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ON FAITH & MEDIA View Comments

The Hedgehog (Le hérisson)

By
Sr. Rose Pacatte, F.S.P.
Source: AmericanCatholic.org

At an upscale apartment house with five luxury flats in Paris, Renee sweeps the sidewalk and picks up litter, takes out the trash bins, keeps the vestibule tidy, arranges for maintenance, and delivers parcels. A widow who was unable to have children, Renee looks dowdy and seldom smiles. When her day is done, she hides away in an inner room lined with books. (Please see the Internet Movie Database for the complete list of cast and crew http://www.imdb.com/title/tt1442519/)
 
A new resident moves in, Kakuro Ozu. He is a handsome man of mature age, a widower, who recognizes that he and the custodian share a love of classical literature. Kakuro invites Renee to dinner in his apartment and her friend borrows a dress for her. He then invites her out to dinner. She refuses, then accepts. Kakuro senses her desire to She gets her hair done for the first time in her life.
 
The character that ties the story together is the 12-year old, Paloma (the name means “dove”) who is in the midst of resolving the existential crisis of meaning about her. She is highly intelligent and planning her suicide on her birthday. As she observes her mother living on pharmaceuticals, her sister Columba’s superficial life on track to follow her mother’s vacuous existence (Columba means “pigeon”), and her wealthy father’s cluelessness about his wife and children, she notices Renee.
 
Paloma video tapes everything around her, a cinematic device we saw this summer with the sci-fi thriller “Super 8”. She’s the one who “sees” Renee and Renee sees Paloma right back.
 
The tensions are set between Renee and Kakuro, Renee and her friend who finds the dress for her, Renee and a homeless man, and Paloma against the world. Throughout the film she is wearing stripes and it made me think that perhaps it was her telling everyone that she is in a prison.
 
I felt that I had seen fine literature come to life with this film that takes place almost entirely  in an apartment building. Indeed the story is based on the critically acclaimed French novel “The Elegance of the Hedgehog” by Muriel Barbery.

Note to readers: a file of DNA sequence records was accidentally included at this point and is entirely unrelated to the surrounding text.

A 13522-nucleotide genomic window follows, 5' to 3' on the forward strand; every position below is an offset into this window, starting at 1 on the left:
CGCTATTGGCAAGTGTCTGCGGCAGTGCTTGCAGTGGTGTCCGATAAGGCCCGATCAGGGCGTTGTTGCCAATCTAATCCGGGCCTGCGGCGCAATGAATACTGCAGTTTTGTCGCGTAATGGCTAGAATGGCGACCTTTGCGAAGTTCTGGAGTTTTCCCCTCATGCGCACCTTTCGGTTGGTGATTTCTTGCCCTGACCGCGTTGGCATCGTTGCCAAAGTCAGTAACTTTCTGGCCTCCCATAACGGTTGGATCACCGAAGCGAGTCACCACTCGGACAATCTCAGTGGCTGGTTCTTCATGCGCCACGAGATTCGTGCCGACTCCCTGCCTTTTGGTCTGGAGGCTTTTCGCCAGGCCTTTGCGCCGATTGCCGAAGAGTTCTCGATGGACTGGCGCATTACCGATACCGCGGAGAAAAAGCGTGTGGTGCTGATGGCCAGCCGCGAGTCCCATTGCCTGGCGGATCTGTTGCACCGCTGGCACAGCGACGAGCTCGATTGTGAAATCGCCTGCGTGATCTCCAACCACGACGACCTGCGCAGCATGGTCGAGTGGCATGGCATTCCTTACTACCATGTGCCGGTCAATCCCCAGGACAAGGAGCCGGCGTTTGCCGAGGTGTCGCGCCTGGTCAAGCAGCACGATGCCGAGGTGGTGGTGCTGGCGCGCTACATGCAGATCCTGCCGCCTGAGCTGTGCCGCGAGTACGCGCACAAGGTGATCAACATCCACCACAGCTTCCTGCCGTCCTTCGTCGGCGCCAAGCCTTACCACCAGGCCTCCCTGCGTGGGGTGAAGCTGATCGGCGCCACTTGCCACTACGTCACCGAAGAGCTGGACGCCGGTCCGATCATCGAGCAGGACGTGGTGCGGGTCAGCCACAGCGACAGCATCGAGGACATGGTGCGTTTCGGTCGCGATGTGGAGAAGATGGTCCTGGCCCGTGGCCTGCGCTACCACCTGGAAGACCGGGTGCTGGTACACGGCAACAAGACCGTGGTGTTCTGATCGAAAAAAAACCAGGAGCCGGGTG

At the end, as I watched the credits, I thought: this is why we love cinema.
 
In French with English subtitles.


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Thomas Aquinas: By universal consent, Thomas Aquinas is the preeminent spokesman of the Catholic tradition of reason and of divine revelation. He is one of the great teachers of the medieval Catholic Church, honored with the titles Doctor of the Church and Angelic Doctor. 
<p>At five he was given to the Benedictine monastery at Monte Cassino in his parents’ hopes that he would choose that way of life and eventually became abbot. In 1239 he was sent to Naples to complete his studies. It was here that he was first attracted to Aristotle’s philosophy. </p><p>By 1243, Thomas abandoned his family’s plans for him and joined the Dominicans, much to his mother’s dismay. On her order, Thomas was captured by his brother and kept at home for over a year. </p><p>Once free, he went to Paris and then to Cologne, where he finished his studies with Albert the Great. He held two professorships at Paris, lived at the court of Pope Urban IV, directed the Dominican schools at Rome and Viterbo, combated adversaries of the mendicants, as well as the Averroists, and argued with some Franciscans about Aristotelianism. </p><p>His greatest contribution to the Catholic Church is his writings. The unity, harmony and continuity of faith and reason, of revealed and natural human knowledge, pervades his writings. One might expect Thomas, as a man of the gospel, to be an ardent defender of revealed truth. But he was broad enough, deep enough, to see the whole natural order as coming from God the Creator, and to see reason as a divine gift to be highly cherished. </p><p>The <i>Summa Theologiae</i>, his last and, unfortunately, uncompleted work, deals with the whole of Catholic theology. He stopped work on it after celebrating Mass on December 6, 1273. When asked why he stopped writing, he replied, “I cannot go on.... All that I have written seems to me like so much straw compared to what I have seen and what has been revealed to me.” He died March 7, 1274.</p> American Catholic Blog We talk often about how we are God’s “hands and feet,” which is true. That being said, we can’t fall into the trap of thinking God needs us like we need Him. He’s God—which makes the reality that He wants to use us and be in a relationship with us an even sweeter, more profound truth.

 
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